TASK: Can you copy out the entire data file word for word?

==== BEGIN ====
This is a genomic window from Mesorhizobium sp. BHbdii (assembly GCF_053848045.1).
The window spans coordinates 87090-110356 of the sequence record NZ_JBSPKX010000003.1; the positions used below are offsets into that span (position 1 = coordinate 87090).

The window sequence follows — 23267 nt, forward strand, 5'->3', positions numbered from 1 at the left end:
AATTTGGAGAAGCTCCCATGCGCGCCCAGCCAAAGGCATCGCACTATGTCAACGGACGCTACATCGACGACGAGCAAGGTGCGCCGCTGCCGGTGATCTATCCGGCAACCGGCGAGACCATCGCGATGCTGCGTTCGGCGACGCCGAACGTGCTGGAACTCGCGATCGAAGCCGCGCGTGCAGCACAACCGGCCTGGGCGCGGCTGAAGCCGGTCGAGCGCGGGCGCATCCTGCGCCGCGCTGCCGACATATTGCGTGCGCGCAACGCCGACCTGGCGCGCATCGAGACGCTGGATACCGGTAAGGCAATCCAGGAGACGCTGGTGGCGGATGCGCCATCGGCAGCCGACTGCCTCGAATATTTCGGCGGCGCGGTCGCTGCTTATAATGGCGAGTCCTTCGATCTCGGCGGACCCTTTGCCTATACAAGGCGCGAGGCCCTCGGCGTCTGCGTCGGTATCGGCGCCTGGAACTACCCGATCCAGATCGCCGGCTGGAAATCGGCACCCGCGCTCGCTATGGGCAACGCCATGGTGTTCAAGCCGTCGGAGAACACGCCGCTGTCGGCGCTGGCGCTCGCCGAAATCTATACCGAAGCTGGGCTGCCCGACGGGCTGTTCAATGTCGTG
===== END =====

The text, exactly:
This is a genomic window from Mesorhizobium sp. BHbdii (assembly GCF_053848045.1).
The window spans coordinates 87090-110356 of the sequence record NZ_JBSPKX010000003.1; the positions used below are offsets into that span (position 1 = coordinate 87090).

The window sequence follows — 23267 nt, forward strand, 5'->3', positions numbered from 1 at the left end:
AATTTGGAGAAGCTCCCATGCGCGCCCAGCCAAAGGCATCGCACTATGTCAACGGACGCTACATCGACGACGAGCAAGGTGCGCCGCTGCCGGTGATCTATCCGGCAACCGGCGAGACCATCGCGATGCTGCGTTCGGCGACGCCGAACGTGCTGGAACTCGCGATCGAAGCCGCGCGTGCAGCACAACCGGCCTGGGCGCGGCTGAAGCCGGTCGAGCGCGGGCGCATCCTGCGCCGCGCTGCCGACATATTGCGTGCGCGCAACGCCGACCTGGCGCGCATCGAGACGCTGGATACCGGTAAGGCAATCCAGGAGACGCTGGTGGCGGATGCGCCATCGGCAGCCGACTGCCTCGAATATTTCGGCGGCGCGGTCGCTGCTTATAATGGCGAGTCCTTCGATCTCGGCGGACCCTTTGCCTATACAAGGCGCGAGGCCCTCGGCGTCTGCGTCGGTATCGGCGCCTGGAACTACCCGATCCAGATCGCCGGCTGGAAATCGGCACCCGCGCTCGCTATGGGCAACGCCATGGTGTTCAAGCCGTCGGAGAACACGCCGCTGTCGGCGCTGGCGCTCGCCGAAATCTATACCGAAGCTGGGCTGCCCGACGGGCTGTTCAATGTCGTG